School leavers head for Uni in record numbers

UCAS reports highest ever numbers of school leavers have made applications for September -by the end of June, over 235.000 18 years,40% of 18 years had applied -though the number from Northern Ireland, Wales and Scotland  has fallen. Universities will be delighted, particularly those dependent on expansion for survival. They'll  continue to argue that … Continue reading School leavers head for Uni in record numbers

Review of Post -18 Education and Funding. First impressions

The Augar report on post-18 learning has been long awaited. The first government sponsored  review of higher education since Robbins, it’s two hundred or so pages were published in the week the Prime Minister who commissioned it resigned and as universities start to wind down, or at least lose their students for the summer. Perhaps … Continue reading Review of Post -18 Education and Funding. First impressions

A third of 18 year olds now get ‘unconditional offers’ – what’s the problem?

What should we make of the recent UCAS  release that a third of 18 year olds now receive unconditional offers for university places? School and college representatives  are right to argue that this is a reflection of an  ‘out of control’ market based higher education system where universities  have to  chase students or face financial … Continue reading A third of 18 year olds now get ‘unconditional offers’ – what’s the problem?

Higher Education: a degree of difference

With few alternatives available after A-levels, young people will head off to university in huge numbers this month. From 2015, government lifted the cap on the number of students each institution can admit, with the knock-on effect being that many Russell universities are now accepting students  previously aiming for ‘middle’ institutions – if necessary, by … Continue reading Higher Education: a degree of difference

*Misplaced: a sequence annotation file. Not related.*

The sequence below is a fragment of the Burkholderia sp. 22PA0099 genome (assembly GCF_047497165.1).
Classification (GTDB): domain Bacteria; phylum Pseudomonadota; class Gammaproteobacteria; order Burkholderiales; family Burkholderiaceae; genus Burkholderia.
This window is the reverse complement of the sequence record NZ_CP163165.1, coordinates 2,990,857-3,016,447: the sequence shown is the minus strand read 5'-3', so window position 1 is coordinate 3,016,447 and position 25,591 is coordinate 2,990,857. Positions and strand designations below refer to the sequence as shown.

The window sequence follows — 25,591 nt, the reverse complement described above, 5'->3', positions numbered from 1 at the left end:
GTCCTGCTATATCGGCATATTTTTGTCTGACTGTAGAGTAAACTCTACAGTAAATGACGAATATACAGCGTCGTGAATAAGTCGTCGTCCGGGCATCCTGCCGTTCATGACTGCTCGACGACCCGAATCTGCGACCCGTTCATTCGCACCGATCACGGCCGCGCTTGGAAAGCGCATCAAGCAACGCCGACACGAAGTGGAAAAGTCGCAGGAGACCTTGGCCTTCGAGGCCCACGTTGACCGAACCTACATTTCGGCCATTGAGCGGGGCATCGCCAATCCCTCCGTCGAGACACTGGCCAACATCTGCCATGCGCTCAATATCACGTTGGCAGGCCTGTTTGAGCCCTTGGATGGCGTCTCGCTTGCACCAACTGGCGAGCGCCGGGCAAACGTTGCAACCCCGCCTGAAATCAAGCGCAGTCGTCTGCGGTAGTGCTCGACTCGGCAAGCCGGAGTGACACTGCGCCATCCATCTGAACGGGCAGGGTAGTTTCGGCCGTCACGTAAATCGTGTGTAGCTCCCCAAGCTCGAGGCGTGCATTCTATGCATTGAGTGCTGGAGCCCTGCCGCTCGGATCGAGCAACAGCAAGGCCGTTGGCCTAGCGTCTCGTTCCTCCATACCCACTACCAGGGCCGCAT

Cutting, or ending tuition fees?

In the context of a ‘review’ and a pending government announcement on HE funding, City investment broker Hargreaves Lansdown has put its financial and accounting expertise to more benevolent purposes. Remarkably it finds that neither a reduction of tuition fees to £6000 from the current £9000 plus per annum or a cut in interest … Continue reading Cutting, or ending tuition fees?

As Matthew Taylor publishes his report, its automation that’s the elephant in the room

Election discussion about the economy, employment, and skills, largely avoided any reference to the debate about automation and its consequences for work. Even if it’s accepted that technological progress will eliminate jobs (though there are major differences of opinion about how many) it’s also generally argued  that low-paid unskilled work will be replaced by new, … Continue reading As Matthew Taylor publishes his report, its automation that’s the elephant in the room

David Willetts last desperate proposals

Patrick Ainley David Willetts jumped before he was pushed by resigning from the Cabinet along with Michael Gove who was dismissed in Cameron’s cosmetic reshuffle. They won’t be back – Willetts hopes for a job in Europe while Gove may be editing the Daily Mail after May. Together Willetts and Gove attempted a Great Reversal … Continue reading David Willetts last desperate proposals

Labour’s new Technical degrees

Many of Labour’s education policy announcements are either clouded by vagueness or appear poorly thought through.  No more so than with the recent proposals for Technical Degrees. (  For example, David Miliband is accused by Professor Alison Wolf of both undermining the importance of Higher Level Apprenticeships and creating confusion over the status of the … Continue reading Labour’s new Technical degrees

‘Robbins Remembered and Dismembered’

Patrick Ainley 'Robbins Remembered and Dismembered, Contextualizing the anniversary' in Higher Education Quarterly Vol 68, Issue 2, pp.225-240 published online 28 Mar 2014. Download  onlineLibraryTPS 'With students everywhere complaining they are paying too much for too little, why do they keep applying? Prof Patrick Ainley decided to find out...' (p.9) Latitude Lookout February 2014 Latitude … Continue reading ‘Robbins Remembered and Dismembered’

Robbins Remembered and Dismembered

'Young people who succeed in education today find ascent difficult because most mobility is downwards' Patrick Ainley   argues that  widening participation  has not led to fair and equal access to higher education or outcomes in the labour market as systemic inequalities have deepened between institutions and subjects.  System-wide reform is therefore necessary as well as … Continue reading Robbins Remembered and Dismembered